collection of stars given the name Sagittarius.
Fig. 2(b) Search results for Sagittarius
when we use the hyphen symbol to
eliminate the term constellation
from our results pool.
Problem 3: Searching for news or information from a particular period of time.
Query: PIA crash incidents between August 1979 and December 1984. (news)
Solution: Using timeline feature. (fig. 3)
Enter the period of time for
which the information of
PIA crash incidents is
required to get results.
Entering the given Query in
the search engine
(ordinarily) gives results
regarding various crashes
of the PIA including those
which do not fall into the
period of time specified.
Normally when we enter ‘ PIA crash incidents between August 1979 and
December 1984’ in the search engine, we get news articles on incidents that
belong as well as incidents that don’t belong to the specified time period. Also,
use of ‘between’ doesn’t ensure that the results pool will contain news reports
from within the specified time period. In such cases, we use Google search tools,
specifically, the timeline feature which will ensure that only news from the
specified period is shown as a result.
Problem 4: Searching for webpages containing exactly all of the search terms
Solution: Use of Quotation marks (“”)
Queries: Everything is fair in love and war [fig. 4(a)], “Everything is fair in love
and war” *fig. 4(b)].
Fig . 4(a) Search results for
What’s happening :
When we search for ‘Everything is fair in love and war’, we get results like ‘All’s
fair in love and war’. Both of these have essentially the same meaning. The
replacement of ‘Everything’ with ‘All’ is known as stemming, a default process
performed by the Google search engine in which it displays results which contain
synonyms or variants of certain search terms. This process is stopped by use of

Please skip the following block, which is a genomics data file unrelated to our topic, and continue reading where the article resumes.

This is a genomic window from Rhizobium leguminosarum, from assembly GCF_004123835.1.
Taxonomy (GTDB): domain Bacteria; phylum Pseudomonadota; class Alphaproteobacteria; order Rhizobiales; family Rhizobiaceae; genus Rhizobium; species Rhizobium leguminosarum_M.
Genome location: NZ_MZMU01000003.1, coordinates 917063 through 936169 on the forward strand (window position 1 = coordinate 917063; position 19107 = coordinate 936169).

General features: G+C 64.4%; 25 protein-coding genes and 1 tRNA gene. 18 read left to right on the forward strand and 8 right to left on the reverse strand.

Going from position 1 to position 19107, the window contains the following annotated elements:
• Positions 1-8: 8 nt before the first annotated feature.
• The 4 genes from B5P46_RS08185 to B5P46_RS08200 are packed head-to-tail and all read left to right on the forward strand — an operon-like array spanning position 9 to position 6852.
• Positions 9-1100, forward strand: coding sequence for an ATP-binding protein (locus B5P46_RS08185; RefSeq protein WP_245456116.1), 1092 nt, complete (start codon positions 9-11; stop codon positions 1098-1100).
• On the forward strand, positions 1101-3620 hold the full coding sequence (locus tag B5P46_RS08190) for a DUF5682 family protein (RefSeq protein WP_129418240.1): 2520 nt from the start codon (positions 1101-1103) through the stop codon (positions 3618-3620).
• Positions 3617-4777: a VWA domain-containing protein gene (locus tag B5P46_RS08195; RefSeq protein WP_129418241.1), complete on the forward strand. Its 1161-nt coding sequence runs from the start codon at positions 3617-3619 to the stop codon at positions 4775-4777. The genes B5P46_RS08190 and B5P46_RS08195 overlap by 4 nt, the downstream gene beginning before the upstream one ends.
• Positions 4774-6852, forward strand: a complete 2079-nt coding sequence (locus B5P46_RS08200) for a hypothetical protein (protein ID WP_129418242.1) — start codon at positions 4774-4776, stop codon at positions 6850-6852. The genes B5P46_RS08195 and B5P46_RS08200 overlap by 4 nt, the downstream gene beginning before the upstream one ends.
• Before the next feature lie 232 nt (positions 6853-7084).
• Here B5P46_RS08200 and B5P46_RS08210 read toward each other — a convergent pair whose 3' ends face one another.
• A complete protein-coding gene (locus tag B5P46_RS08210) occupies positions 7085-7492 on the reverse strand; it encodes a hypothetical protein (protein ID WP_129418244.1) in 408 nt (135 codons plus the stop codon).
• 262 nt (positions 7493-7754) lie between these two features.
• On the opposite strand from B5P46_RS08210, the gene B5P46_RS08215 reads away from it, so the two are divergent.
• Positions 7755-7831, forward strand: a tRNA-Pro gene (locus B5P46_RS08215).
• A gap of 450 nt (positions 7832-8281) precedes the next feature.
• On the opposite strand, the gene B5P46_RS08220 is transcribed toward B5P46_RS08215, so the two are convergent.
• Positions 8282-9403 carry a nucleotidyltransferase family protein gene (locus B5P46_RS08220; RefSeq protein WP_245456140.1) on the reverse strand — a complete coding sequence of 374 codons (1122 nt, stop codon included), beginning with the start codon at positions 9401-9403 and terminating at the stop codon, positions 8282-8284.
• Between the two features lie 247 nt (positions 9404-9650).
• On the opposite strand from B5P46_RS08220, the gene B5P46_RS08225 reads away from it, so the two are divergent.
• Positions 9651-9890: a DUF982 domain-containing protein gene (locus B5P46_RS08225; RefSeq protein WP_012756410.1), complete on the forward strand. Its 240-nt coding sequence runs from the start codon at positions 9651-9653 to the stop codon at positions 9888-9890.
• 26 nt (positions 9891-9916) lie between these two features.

quotation marks on our query. The use of the quotation marks allows only those
results to be shown which contain the phrase ‘Everything is fair in love and war’
exactly but not necessarily as a complete phrase.
Fig. 4(b) shows the results when
quotation marks are added to the
Problem 5: Searching for complete information when we are only given part of
the information to use as a search term.
Solution: Use of asterisk (*)
Queries: Fear of a itself [fig. 5(a)], Fear of a * itself [fig. 5 (b)].
(Quote of J.K. Rowling, author of Harry Potter: ‘Fear of a name increases fear of
the thing itself.’)
Fig. 5 (a) Search for first query does not generate
results relevant to you.
Fig. 5 (b) Search for first
query with the use of
asterisk gives webpages
that contain the quote
When we search for the required quotation using the search terms ‘fear of a
itself’ , we get webpages that give information on movies. By combining the
asterisk with the initial query, we specify that we are searching for a sentence or a
phrase rather than individual terms. It also shows that we are missing a portion of
the quote or dialogue required. This should be used when you can only recall a
portion of the information required.
Problem 6: Expanding your search results pool without using synonyms or
variants of the search terms.
Solution: Use of the Tilde symbol (~)
Query: Biology is ~tough [fig. 6]
Fig. 6 shows results when
we search for ‘ Biology is ~
When we perform the search with the words ‘Biology is tough’, we mostly get
webpages that contain all three words. In order to expand our results pool and to
select the information we need from a larger variety of webpages, we would